For a writer, nothing beats receiving a box of newly-printed books, whether they’re traditionally or self-published. Opening this box gave me such a thrill, and I can’t wait to give out copies to the rest of the family sometime soon!
Helping my mum write her memoir reminded me that it’s too easy to let our elders’ memories slip away. Lockdown may be the time to encourage youngsters to learn a little more about their grandparents. So next time they’re facetiming Grandma or Granddad, perhaps suggest they ask them about their earliest memory, and see where the conversation goes.
I chose Matador (self-publishing imprint of Troubador) for Mum’s book on the grounds that their website information is clear, with a handy cost-estimate service available before you sign. The production process was smooth and friendly, and they delivered a beautiful, high-quality product. In the end, even covid-19 didn’t upset their schedule.
Our book is a legacy memoir just for Mum’s close relatives, so I haven’t used and can’t comment on Matador’s promotional or marketing services. But judging by their handling of this non-commercial self-publishing project, they do a great job.
Have you got a rainbow in your window yet? Children have been putting them up everywhere, ever since COVID-19 closed down our schools in March. Rainbows signify sunshine after rain, so they’re the perfect symbol of hope for this difficult time – and they’re fun to count on our rare forays out of doors.
Popping up beside the rainbows are colourful messages of thanks to the NHS. It’s just one of the ways we’ve found to say a heartfelt ‘thank you’ to the brave key workers risking their lives for us. Download and print an NHS heart template by Millie Marotta, from Pavilion Books, or a flower design by Michael Craig-Martin, and get colouring!
While rainbows, hearts and flowers are multiplying in our windows, we’re also finding ways to pin down our fears and feelings. A group of award-winning authors are encouraging children to keep diaries to record the details of this strange period, with the aim of creating a unique, first-hand, historic testimony. Sign up to the Our Corona Diary newsletter, to find out about this exciting project.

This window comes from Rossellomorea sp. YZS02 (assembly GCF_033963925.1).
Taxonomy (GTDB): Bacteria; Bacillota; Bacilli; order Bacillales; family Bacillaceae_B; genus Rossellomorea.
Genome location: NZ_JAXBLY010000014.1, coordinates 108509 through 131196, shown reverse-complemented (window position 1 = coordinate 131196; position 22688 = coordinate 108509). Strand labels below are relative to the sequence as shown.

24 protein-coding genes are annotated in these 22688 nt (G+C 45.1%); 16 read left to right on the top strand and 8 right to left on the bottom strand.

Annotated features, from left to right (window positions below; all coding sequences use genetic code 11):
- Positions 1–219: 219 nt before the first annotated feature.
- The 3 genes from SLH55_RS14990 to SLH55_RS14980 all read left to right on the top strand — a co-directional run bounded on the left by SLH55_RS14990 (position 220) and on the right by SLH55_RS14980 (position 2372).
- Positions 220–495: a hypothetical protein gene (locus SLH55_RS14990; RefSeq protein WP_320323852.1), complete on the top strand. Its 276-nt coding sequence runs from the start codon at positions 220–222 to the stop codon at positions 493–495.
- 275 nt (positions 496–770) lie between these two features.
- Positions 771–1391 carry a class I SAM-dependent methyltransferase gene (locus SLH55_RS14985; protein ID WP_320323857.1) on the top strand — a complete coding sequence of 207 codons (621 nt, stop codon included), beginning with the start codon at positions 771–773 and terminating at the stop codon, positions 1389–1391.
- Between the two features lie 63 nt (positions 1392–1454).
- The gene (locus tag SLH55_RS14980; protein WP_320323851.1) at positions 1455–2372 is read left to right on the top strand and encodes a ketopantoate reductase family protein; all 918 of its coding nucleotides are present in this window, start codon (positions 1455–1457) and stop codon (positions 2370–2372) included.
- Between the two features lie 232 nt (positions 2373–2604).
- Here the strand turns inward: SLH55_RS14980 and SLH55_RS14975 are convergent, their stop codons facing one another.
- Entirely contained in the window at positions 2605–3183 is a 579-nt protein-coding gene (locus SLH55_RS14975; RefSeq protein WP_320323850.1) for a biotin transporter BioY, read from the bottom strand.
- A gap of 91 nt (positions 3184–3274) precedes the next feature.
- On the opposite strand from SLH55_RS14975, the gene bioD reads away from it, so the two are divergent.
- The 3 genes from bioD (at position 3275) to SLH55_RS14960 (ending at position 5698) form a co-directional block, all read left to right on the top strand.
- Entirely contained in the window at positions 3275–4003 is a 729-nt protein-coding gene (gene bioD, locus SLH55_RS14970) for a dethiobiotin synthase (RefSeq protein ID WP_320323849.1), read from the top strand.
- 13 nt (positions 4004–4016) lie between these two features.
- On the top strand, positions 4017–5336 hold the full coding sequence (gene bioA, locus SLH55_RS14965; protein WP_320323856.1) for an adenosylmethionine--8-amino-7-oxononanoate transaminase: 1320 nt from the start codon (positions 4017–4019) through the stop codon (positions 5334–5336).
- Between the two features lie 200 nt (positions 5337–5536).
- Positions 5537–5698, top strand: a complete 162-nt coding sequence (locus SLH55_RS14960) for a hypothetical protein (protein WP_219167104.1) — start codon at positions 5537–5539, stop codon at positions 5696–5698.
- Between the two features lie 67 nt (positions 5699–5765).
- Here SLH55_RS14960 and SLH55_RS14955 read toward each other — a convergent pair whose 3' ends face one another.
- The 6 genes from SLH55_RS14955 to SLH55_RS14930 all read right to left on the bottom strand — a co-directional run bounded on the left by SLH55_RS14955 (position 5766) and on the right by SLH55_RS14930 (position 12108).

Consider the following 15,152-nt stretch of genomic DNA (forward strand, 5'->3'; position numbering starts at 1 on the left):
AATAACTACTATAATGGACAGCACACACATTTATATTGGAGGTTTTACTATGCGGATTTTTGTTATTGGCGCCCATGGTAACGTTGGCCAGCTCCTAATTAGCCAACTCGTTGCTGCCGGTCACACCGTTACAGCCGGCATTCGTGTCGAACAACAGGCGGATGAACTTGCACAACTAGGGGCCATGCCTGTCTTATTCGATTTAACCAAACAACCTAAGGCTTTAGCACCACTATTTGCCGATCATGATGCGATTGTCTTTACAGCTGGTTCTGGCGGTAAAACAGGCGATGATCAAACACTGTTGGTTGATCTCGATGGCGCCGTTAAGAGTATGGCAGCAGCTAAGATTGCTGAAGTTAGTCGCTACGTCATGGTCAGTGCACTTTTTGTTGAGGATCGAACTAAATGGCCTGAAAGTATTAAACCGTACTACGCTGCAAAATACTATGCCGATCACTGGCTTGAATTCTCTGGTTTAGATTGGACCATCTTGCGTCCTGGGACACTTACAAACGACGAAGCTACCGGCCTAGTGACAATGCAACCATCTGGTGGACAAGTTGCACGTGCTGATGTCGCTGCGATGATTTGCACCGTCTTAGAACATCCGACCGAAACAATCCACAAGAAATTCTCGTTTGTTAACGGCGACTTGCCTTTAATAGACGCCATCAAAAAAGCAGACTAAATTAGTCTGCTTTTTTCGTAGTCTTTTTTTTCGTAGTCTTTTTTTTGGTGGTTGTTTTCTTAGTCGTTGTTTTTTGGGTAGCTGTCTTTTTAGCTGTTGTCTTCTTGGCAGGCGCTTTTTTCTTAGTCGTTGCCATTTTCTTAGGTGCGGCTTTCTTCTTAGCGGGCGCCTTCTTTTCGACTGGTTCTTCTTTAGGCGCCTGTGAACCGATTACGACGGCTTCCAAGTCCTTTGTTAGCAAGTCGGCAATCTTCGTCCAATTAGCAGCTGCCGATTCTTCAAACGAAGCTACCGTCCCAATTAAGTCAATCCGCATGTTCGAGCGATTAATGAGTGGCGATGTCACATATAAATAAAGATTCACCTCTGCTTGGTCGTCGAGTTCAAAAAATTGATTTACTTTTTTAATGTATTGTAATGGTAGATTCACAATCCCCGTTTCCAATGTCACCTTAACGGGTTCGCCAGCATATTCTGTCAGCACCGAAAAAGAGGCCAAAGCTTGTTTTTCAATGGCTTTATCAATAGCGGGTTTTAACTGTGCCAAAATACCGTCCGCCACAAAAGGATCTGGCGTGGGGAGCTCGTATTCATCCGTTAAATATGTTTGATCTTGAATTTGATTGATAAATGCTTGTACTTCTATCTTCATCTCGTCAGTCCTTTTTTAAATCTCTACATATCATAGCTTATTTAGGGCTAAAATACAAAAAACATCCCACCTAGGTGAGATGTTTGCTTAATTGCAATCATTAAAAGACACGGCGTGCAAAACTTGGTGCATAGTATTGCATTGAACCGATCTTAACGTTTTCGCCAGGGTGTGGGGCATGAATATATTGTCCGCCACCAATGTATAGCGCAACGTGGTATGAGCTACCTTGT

There are tons of other free resources being offered by authors and publishers, to help entertain and amuse children stuck at home. The Society of Children’s Book Writers and Illustrators (SCBWI) has compiled an online directory of resources from its members. Check it out, for activities, book readings, teaching guides and lots more.
Just as we always have, we’re using stories and poems to help us cope and make sense of the world. One of my favourite children’s poems is Jez Alborough’s The Smile. First published in 1991 in Shake Before Opening, it’s the story of an infectious smile – exactly what we need to feel better right now!
And when we can escape outdoors, there’s nothing better than a bug hunt. The SchoolScience Great Bug Hunt 2020 is open to age groups from 3 to 11 years, with fabulous prizes for the winning entrants and their schools. The closing date is 12th June, so there’s time for plenty of bug hunts. Enjoy!
School visits on World Book Day are the best, and this year I was thrilled to spend time with the Reception and KS1 pupils at Waterside Academy in Welwyn Garden City. They absolutely love books, and they were dressed up as every character I could think of.
To mention just a few of the brilliant costumes, I caught sight of Peter Pan, the Very Hungry Caterpillar, Wally, the Cat in the Hat, Amelia Fang, a Little Fox, a Disney princess or two, plus, among the grown-ups, Three Little Pigs and their Big Bad Wolf, and one particularly Fantastic Mr Fox. Oh, and Gangsta Granny, who was resoundingly boo’d every time she waved her walking-stick.
My own costume was Dora the Explorer, and Backpack brought along everything she needed for a bug-hunt.
We read ‘A New Home for Little Fox’, and then chatted about the creatures, or clues to creatures, that we might see on a nature walk.
All our story-sharing is helping the World Book Day campaign, Share a Million Stories. Their message is that sharing stories every day, for just 10 minutes a day, has a lasting impact on every child’s future. Take a look at the brilliant #ShareAStory campaign results. There’s still time to register your school and join the celebration. You might see your name up in lights – and perhaps win a fabulous book prize!